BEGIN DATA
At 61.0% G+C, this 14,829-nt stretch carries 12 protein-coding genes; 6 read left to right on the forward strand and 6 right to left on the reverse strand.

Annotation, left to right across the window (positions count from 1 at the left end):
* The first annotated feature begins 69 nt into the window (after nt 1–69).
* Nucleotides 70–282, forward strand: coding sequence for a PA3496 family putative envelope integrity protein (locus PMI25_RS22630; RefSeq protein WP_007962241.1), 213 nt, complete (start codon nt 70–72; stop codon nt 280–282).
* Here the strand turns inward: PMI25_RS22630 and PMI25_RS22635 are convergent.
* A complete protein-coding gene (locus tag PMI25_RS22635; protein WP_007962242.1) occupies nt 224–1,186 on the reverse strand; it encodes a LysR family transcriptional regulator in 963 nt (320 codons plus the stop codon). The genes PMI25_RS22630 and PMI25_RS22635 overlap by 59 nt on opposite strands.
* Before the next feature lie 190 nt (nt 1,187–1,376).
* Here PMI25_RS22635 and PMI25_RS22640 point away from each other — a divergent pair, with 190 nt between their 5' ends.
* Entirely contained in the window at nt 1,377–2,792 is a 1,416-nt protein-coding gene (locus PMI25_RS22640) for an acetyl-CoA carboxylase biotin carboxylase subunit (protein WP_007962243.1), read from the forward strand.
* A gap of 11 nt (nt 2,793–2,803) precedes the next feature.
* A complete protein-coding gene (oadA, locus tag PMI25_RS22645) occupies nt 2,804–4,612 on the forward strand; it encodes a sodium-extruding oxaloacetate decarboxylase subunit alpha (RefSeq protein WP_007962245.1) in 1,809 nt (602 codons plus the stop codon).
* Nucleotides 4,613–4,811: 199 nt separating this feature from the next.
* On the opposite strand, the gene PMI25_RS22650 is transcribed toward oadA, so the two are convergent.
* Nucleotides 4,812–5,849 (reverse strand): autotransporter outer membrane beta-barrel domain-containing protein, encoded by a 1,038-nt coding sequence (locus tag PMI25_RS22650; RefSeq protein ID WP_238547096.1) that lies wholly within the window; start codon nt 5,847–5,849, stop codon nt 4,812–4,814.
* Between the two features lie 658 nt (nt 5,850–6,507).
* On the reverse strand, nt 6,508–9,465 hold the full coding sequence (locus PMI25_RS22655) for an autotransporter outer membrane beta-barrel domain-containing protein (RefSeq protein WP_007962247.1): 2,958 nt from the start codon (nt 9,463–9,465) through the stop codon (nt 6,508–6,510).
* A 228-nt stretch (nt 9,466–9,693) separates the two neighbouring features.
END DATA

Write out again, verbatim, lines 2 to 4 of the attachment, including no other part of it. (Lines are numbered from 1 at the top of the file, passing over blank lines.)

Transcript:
Annotation, left to right across the window (positions count from 1 at the left end):
* The first annotated feature begins 69 nt into the window (after nt 1–69).
* Nucleotides 70–282, forward strand: coding sequence for a PA3496 family putative envelope integrity protein (locus PMI25_RS22630; RefSeq protein WP_007962241.1), 213 nt, complete (start codon nt 70–72; stop codon nt 280–282).